July 5, 2022

Scammer round-up: July 2022

Written by kevin-c

Tips & Tricks

Every month, we here at TextNow take a look at some of the calling and texting scams being perpetrated by bad actors targeting phone users of all kinds (not just TextNow). We work very hard here to keep scammers and fraudsters off our platform, but with millions of messages and calls sent every day, it's a big job. All carriers are in the same boat of trying to restrict their platform to legitimate users.

So, in the spirit of public service, here are some of the recent scams going around you should avoid:

The "Pump and Dump”

You might remember when we warned you against some of the common cryptocurrency scams, and now there's an interesting new wrinkle that uses tactic similar to a stock-trading scheme known as “pump and dump.”

In a pump and dump, rather than trying to scam money directly from victims, the scammer spams out a “hot stock tip” about how the scammer made a pile of money buying a particular stock.

Behind the scenes, the scammers have already bought tons of this “hot stock” at bargain basement prices. Every new person they get to purchase more stock raises the price (and the value of the scammers' stock holdings). Once the stock goes up, the scammers dump their stocks at a much higher price than they paid.

The Rug Pull

Crypto scams add an extra wrinkle to pump-and-dump schemes, fueled by confusion around how cryptocurrency works.

Rug pull scams involve investment scammers "pumping up" a new crypto coin or project to get funding. Then, once they get enough people to invest, they take off with the money – aka pull the rug out. The investors are left holding the bag, having bought a coin that no one actually wants.

A popular version of this scam was the Squid Coin scam, named after the popular Netflix series Squid Game. Investors had to play an online game to earn cryptocurrency, which to inflates the value of the coin. Once the price starts to rise more people want to get in on it for the promise of the coin growing astronomically in value. By doing this, the price of the Squid token went from being worth $0.01 to about $90 per token.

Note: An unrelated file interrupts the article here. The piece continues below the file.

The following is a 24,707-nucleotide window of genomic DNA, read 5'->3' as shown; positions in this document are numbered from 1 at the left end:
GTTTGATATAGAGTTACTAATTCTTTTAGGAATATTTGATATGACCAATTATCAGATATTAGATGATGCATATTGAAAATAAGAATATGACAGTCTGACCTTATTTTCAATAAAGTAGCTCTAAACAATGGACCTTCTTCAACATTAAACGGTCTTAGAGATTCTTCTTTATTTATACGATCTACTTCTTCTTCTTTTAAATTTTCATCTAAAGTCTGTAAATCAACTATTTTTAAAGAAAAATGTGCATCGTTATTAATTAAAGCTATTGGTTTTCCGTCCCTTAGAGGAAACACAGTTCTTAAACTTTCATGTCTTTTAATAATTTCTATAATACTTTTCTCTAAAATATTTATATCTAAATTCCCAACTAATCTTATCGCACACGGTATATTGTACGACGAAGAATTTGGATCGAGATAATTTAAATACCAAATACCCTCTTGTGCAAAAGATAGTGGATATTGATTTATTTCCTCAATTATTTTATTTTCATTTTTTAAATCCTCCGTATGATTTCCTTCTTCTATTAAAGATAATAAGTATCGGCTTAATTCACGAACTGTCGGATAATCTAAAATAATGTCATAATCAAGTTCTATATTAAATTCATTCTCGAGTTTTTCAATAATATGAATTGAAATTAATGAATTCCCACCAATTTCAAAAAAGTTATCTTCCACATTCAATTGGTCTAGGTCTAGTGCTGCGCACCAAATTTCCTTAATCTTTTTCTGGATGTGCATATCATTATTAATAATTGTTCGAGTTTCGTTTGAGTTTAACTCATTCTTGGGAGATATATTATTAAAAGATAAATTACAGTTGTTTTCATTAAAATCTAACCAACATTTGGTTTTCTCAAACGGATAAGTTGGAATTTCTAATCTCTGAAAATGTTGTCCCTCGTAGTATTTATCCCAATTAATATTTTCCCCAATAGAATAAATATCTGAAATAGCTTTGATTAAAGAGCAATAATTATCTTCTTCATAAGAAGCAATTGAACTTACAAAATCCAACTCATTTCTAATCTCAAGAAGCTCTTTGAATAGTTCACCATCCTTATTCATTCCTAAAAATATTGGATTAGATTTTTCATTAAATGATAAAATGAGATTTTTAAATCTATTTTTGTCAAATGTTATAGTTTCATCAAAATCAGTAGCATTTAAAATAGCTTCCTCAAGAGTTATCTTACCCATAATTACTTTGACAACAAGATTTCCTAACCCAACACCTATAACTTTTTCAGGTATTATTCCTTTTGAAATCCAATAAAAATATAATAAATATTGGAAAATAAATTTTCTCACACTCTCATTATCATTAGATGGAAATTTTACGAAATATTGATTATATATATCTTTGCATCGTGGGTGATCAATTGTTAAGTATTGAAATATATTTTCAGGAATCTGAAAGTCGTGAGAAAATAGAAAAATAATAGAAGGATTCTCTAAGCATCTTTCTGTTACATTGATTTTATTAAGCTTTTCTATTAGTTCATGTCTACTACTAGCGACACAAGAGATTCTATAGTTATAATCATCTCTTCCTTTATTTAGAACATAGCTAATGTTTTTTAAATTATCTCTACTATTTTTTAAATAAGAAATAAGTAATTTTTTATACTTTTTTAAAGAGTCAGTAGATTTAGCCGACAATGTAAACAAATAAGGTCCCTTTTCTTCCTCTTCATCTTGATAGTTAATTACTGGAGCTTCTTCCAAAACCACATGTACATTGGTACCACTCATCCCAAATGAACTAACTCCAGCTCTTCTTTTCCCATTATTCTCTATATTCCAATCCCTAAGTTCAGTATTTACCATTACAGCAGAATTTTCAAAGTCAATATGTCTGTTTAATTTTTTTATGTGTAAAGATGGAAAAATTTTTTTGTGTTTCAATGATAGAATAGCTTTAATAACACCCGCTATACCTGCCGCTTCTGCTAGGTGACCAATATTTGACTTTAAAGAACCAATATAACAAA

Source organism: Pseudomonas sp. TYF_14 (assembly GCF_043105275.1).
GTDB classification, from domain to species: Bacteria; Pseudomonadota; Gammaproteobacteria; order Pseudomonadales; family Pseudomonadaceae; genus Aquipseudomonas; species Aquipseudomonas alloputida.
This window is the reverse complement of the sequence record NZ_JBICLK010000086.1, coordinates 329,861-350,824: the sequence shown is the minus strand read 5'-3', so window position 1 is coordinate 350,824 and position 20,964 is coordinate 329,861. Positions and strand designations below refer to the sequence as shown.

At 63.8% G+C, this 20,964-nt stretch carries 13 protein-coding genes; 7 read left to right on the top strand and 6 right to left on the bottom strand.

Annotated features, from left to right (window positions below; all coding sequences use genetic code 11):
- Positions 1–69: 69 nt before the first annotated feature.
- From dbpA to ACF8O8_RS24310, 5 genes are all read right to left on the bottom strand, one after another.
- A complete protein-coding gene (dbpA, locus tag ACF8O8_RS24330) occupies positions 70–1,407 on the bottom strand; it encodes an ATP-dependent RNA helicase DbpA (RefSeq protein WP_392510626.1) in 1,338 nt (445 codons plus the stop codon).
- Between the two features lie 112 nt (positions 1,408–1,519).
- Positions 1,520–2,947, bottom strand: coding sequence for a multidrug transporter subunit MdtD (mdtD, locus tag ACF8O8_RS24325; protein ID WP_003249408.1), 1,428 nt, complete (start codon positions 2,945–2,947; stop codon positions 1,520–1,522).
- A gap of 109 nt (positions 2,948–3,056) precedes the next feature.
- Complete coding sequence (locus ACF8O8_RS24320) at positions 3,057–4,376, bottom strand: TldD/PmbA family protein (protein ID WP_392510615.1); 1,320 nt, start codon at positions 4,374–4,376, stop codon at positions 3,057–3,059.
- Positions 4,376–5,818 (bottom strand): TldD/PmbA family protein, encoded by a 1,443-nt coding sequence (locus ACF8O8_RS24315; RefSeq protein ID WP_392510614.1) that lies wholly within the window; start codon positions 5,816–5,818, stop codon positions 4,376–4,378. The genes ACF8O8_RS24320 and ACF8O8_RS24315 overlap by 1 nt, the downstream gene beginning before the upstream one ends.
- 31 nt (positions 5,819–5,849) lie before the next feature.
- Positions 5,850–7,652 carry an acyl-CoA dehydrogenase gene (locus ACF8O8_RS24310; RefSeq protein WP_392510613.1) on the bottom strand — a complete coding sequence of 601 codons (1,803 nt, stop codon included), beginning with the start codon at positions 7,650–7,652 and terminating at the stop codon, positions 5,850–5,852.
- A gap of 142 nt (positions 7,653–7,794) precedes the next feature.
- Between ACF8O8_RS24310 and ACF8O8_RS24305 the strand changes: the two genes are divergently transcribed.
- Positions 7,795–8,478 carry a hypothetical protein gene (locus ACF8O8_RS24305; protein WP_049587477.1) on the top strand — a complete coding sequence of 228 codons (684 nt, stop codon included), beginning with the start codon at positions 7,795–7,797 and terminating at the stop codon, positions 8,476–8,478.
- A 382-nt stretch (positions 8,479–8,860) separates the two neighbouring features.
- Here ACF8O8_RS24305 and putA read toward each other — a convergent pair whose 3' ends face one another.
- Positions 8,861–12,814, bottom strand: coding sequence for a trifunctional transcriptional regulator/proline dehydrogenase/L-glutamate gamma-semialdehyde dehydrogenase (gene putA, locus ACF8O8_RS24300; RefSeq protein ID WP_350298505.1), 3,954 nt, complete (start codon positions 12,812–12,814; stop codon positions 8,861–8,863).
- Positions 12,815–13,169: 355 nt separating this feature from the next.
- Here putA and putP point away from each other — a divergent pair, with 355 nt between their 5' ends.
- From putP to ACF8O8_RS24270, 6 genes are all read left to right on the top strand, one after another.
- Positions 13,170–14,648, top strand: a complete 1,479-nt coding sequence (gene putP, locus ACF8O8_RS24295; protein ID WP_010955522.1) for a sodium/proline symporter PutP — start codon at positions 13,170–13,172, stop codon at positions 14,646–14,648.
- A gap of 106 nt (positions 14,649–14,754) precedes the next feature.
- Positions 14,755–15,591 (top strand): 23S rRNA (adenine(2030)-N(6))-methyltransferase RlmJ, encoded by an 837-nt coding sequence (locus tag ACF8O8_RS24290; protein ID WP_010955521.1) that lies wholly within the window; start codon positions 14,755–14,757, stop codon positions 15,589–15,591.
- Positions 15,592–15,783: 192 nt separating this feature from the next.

Then the Squid Coin minters stopped the trading of Squid Coin and bolted with the cash made from selling what was essentially a worthless coin at $90 per coin. The coins value immediately dropped to zero, as the coin investors tried and failed to sell them.

All told, the scammers managed to make off with about $3 million – in real US dollars, not cryptocurrency.

Because of the unique nature of cryptocurrency, and because there’s zero regulations around cryptocurrency, there’s effectively no recompense for the victims. The rug pull scam can extend to NFTs (non-fungible tokens) as well.

Here are some tips (courtesy of the FTC’s scam reporting site) to help steer clear of a cryptocurrency con:

  • Only scammers will guarantee profits or big returns. No cryptocurrency investment is ever guaranteed to make money, let alone big money.

  • Nobody legit will require you to buy cryptocurrency. Not to sort out a problem, not to protect your money. That’s a scam.

  • Never mix online dating and investment advice**.** If a new love interest wants to show you how to invest in crypto, or asks you to send them crypto, that’s a scam.

Until next time, keep your eyes peeled for these and other potential scams and stay safe out there.